FRIDAY, JUNE 12

CIRCUS OZ See listing under Thursday, June 11. Blackstone Theatre 7:30 PM. $15-$30; $7.50-$15 for children.

MY BELOVED BLUE COAST See listing under Thursday, June 11. Steppenwolf Theatre, 7:30 PM. $32.

LETTERS FROM A NEW ENGLAND NEGRO See listing under Thursday, June 11. UIC Theater, 7:30 PM. $24.

SATURDAY, JUNE 13

MY BELOVED BLUE COAST See listing under Thursday, June 11. Steppenwolf Theatre, 5 and 8:30 PM. $32.

LETTERS FROM A NEW ENGLAND NEGRO See listing under. Thursday, June 11. UIC Theater, 5 and 8:30 PM. $24.

CIRCUS OZ See listing under Thursday, June 11. Blackstone Theatre, 7:30 PM. $15-$30; $7.50-$15 for children.

SUNDAY, JUNE 14

MY BELOVED BLUE COAST See listing under Thursday, June 11. Steppenwolf Theatre, 2 and 7:30 PM. $32.

LETTERS FROM A NEW ENGLAND NEGRO See listing under Thursday, June 11. UIC Theater, 2 and 7:30 PM. $24.

CIRCUS OZ See listing under Thursday, June 11. Blackstone Theatre, 2 and 7:30 PM. $15-$30; $7.50-$15 for children.

TUESDAY, JUNE 16

WAITING FOR GODOT Samuel Beckett's existentialist masterpiece was first produced in Paris in 1953 as En attendant Godot, and Beckett himself wrote mainly in French. But the Nobel Prize-winning playwright was a born and bred Irishman, so it's fitting that Dublin's Gate Theatre lays special claim to this philosophical comedy about two tramps waiting for help that never arrives. Bury McGovern (seen at the 1988 International Theatre Festival in the Gate's I'll Go On) and Johnny Murphy (featured in the film The Commitments) star under Walter Asmus's direction; the production runs through June 21. (The Gate's engagement includes a "Beckett Weekend" June 19 through 21 that also features a performance of Krapp's Last Tape, an exhibition of video and radio productions of Beckett's work, a dinner featuring Walter Asmus as guest speaker, and a breakfast discussion led by Boston University professor Christopher Ricks; call 664-3370 for information.) Blackstone Theatre, 7:30 PM. $15-35.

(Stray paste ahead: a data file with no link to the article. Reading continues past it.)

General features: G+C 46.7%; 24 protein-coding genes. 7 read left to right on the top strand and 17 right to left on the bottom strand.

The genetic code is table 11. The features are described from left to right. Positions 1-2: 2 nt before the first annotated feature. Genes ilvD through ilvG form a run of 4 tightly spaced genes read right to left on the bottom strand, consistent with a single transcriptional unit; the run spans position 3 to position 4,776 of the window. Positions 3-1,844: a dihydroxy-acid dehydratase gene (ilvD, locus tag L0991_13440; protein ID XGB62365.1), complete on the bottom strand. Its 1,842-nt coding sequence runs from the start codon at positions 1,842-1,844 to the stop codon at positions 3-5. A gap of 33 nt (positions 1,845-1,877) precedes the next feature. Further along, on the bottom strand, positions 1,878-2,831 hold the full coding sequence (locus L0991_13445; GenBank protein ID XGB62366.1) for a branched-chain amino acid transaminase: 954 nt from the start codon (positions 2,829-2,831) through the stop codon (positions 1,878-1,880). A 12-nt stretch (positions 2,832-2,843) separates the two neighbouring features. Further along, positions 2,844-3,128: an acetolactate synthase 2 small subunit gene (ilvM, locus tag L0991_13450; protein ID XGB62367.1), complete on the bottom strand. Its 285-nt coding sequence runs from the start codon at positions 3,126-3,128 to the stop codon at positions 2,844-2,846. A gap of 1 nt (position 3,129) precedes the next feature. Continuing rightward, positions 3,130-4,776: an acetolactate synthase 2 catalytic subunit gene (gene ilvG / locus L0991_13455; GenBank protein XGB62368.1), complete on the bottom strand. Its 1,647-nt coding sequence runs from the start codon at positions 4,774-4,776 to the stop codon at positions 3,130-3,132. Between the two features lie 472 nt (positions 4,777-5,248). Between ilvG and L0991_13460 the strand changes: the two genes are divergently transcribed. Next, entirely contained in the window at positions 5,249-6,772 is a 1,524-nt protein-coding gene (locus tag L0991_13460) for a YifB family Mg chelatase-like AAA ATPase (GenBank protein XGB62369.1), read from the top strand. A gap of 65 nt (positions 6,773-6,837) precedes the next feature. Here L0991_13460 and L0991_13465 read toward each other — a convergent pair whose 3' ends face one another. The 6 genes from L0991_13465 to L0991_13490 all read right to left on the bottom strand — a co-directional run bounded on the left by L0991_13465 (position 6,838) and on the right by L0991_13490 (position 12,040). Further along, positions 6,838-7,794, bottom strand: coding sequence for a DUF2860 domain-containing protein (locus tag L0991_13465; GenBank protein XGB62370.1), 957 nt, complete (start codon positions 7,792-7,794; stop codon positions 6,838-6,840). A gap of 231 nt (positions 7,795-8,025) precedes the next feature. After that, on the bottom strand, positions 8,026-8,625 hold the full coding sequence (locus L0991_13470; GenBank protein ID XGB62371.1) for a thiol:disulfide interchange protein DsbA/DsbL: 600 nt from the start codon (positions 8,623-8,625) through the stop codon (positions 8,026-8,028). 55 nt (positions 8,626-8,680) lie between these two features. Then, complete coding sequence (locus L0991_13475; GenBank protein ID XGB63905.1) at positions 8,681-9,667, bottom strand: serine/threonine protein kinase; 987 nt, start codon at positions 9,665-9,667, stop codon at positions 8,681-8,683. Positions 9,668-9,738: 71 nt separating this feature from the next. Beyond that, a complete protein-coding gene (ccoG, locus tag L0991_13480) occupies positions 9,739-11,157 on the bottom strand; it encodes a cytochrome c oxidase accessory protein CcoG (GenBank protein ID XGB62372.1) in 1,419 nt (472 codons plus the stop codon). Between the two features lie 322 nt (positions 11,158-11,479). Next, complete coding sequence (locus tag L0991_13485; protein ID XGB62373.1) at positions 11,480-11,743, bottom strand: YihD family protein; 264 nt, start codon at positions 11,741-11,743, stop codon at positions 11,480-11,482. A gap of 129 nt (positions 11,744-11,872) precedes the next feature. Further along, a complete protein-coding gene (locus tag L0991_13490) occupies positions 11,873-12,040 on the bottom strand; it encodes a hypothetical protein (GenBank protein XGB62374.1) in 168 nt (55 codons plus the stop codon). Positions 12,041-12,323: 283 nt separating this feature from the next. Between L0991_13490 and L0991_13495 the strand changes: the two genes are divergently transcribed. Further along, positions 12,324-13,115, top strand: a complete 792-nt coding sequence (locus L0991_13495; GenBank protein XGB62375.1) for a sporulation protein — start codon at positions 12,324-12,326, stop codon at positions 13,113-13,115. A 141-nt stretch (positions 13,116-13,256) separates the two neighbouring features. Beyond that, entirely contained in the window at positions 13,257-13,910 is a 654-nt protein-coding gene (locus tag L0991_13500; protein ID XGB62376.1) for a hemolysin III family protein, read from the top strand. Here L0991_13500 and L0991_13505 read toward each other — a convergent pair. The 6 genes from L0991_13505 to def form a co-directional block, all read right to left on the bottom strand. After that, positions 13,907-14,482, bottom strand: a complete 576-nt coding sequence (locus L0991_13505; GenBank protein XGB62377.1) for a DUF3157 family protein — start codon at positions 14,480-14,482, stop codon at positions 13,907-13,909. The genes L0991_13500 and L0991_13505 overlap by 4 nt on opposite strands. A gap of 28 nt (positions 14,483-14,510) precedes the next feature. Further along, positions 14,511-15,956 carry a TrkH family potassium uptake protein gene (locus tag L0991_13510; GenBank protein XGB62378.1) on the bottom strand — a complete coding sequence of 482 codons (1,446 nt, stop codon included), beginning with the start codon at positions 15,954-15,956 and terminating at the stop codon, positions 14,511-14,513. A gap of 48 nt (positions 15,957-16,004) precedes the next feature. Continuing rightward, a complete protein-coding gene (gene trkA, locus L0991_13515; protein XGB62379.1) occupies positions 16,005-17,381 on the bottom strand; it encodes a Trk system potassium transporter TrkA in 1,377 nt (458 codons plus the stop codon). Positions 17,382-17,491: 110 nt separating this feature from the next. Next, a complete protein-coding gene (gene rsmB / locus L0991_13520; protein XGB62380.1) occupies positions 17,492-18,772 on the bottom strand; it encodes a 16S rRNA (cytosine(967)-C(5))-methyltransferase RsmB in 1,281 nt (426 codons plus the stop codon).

A MAN CALLED MACBETH Shakespeare's tragedy is tricked out with contemporary clothing, a rock and roll score, and a gangster milieu in this production by Tokyo's Daisan Erotica theater. The company's founder, Takeshi Kawamura, adapts and directs this "Yakuza Maebeth" in which the title character is embodied by three different actors. The show, which runs through June 21, marks Daisan Erotica's U.S. premiere; it's performed in Japanese, with simultaneous English translation available. Steppenwolf Theatre, 7:30 PM. $29.

ENGLISH LESSON and CARTHAGE Warsaw's Akademia Ruchu (Academy of Movement), founded in 1973 by Wojcieck Krukowski, is claimed to be Poland's "most significant example of alternative theater." Its American debut engagement here through June 21 features four different works spread out over two evenings. The first program consists of English Lesson, in which a language class is used as a metaphor for authoritarian control, and Carthage, in which a slanting wall's oppressiveness provokes a population to violence. UIC Theater, 7:30 PM. $20.

WEDNESDAY, JUNE 17

A MAN CALLED MACBETH See listing under Tuesday, June 16. Steppenwolf Theatre, 7:30 PM. $29.

ENGLISH LESSON and CARTHAGE See listing under Tuesday, June 16. UIC Theater, 7:30 PM. $20.

WAITING FOR GODOT See listing under Tuesday, June 16. Blackstone Theatre, 7:30 PM. $15-$35.

THURSDAY, JUNE 18

ENGLISH LESSON and CARTHAGE See listing under Tuesday, June 16. UIC Theater, 7:30 PM. $20.

WAITING FOR GODOT See listing under Tuesday, June 16. Blackstone Theatre, 7:30 PM. $15-$35.

A MAN CALLED MACBETH See listing under Tuesday, June 16. Steppenwolf Theatre, 7:30 PM. $29.